A stalwart of close-quarter magicians for years, the electronic flash gun is a simple device: a battery-powered, hand-held ignitor that uses a “glo-plug” to light a bit of flash paper and cotton, shooting a fireball a few feet into the air.

You can buy one from most magic shops for around $50, but if you build one on your own, you’ll not only save a few bucks, you’ll also learn how easy it is to add fire effects to almost any electronics project. (And what gadget couldn’t stand a little more spurting flame?)

I call my variant “Orpheus Shooters,” after the booming voice I use before blasting a fireball into the air, cribbed without shame from The Venture Bros.’ Doctor Byron Orpheus, my current favorite cartoon necromancer.

I’m absolutely horrible at DIY — I’d solder my fingers to my face if it were possible — so if I can cook up something like this, you should be able to take this simple design and improve it immeasurably.

My model uses a minimum of parts and is nearly concealable in my fairly large hands, but don’t be afraid to tinker with the battery layout for maximum concealability. My grasp of the principles of electricity ends around “don’t lick a light socket,” so there may be smarter ways to rig this unit than the one I have chosen.

And of course, remember your fire safety fundamentals: it may be hilarious to shoot fireballs at your sleeping cat, but she’ll have the last caterwaul when you set your bed aflame.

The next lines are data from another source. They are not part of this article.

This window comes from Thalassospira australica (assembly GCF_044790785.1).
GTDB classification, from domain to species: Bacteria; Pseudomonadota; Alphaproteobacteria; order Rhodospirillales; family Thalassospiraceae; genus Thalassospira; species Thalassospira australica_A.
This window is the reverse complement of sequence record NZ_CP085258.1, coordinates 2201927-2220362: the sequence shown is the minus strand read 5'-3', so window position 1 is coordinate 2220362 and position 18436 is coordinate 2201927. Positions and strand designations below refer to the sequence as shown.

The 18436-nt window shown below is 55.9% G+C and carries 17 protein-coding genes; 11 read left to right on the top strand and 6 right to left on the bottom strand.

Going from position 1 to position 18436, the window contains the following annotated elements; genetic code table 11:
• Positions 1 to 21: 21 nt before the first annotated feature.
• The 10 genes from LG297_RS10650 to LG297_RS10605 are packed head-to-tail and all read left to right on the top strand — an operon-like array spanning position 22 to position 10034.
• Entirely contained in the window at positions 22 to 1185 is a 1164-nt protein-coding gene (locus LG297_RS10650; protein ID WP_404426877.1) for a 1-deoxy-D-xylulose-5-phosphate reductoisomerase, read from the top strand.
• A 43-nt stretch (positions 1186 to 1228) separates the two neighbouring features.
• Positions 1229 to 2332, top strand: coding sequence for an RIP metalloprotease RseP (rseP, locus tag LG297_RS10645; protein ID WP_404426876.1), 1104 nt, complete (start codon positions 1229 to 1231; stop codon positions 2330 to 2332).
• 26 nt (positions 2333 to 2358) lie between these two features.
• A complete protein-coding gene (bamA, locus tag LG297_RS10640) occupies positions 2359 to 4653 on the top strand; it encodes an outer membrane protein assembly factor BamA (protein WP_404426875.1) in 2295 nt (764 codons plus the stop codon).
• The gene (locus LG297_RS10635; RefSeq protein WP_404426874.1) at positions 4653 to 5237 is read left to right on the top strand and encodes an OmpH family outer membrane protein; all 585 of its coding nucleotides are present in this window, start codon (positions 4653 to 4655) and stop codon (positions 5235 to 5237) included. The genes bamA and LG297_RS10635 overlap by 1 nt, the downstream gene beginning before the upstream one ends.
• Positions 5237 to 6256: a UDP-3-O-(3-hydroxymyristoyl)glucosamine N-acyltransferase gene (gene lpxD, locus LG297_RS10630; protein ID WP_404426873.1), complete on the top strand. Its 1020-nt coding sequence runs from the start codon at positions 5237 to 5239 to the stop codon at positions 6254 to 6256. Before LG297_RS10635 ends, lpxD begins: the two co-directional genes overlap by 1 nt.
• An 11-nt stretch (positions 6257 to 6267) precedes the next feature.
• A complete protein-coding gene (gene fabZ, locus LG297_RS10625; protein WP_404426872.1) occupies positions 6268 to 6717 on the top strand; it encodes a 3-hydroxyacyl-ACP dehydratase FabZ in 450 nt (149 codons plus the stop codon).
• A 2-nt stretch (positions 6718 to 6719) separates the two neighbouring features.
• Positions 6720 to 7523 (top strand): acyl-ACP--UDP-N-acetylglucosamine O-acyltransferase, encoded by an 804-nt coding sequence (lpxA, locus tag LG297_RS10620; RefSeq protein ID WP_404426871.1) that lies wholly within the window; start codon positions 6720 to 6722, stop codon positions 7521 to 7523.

Become a Licensed Pyromancer

A glo-plug, with its platinum heating element, is a disposable part in your Orpheus Shooter, or in any commercial flash gun. Glo-plugs are usually rated for about 50 ignitions, although mine have lasted at least twice that long. While ordering glo-plugs through the mail doesn’t require any special registration, ordering ignitables like flash paper does.

It’s worth buying online instead of at your local magic store. My local store charged over $10 a plug, while an online shop (http://starlight.com) charged just $3. The savings were worth the hassle of faxing in a copy of my driver’s license.

Glo-plugs (similar to those used in model rocketry, I’m told) come in two flavors: 1.5V and 3V. One isn’t better than another for our purposes, but you’ll want to match your plug to your power source, so just be sure to remember which one you bought.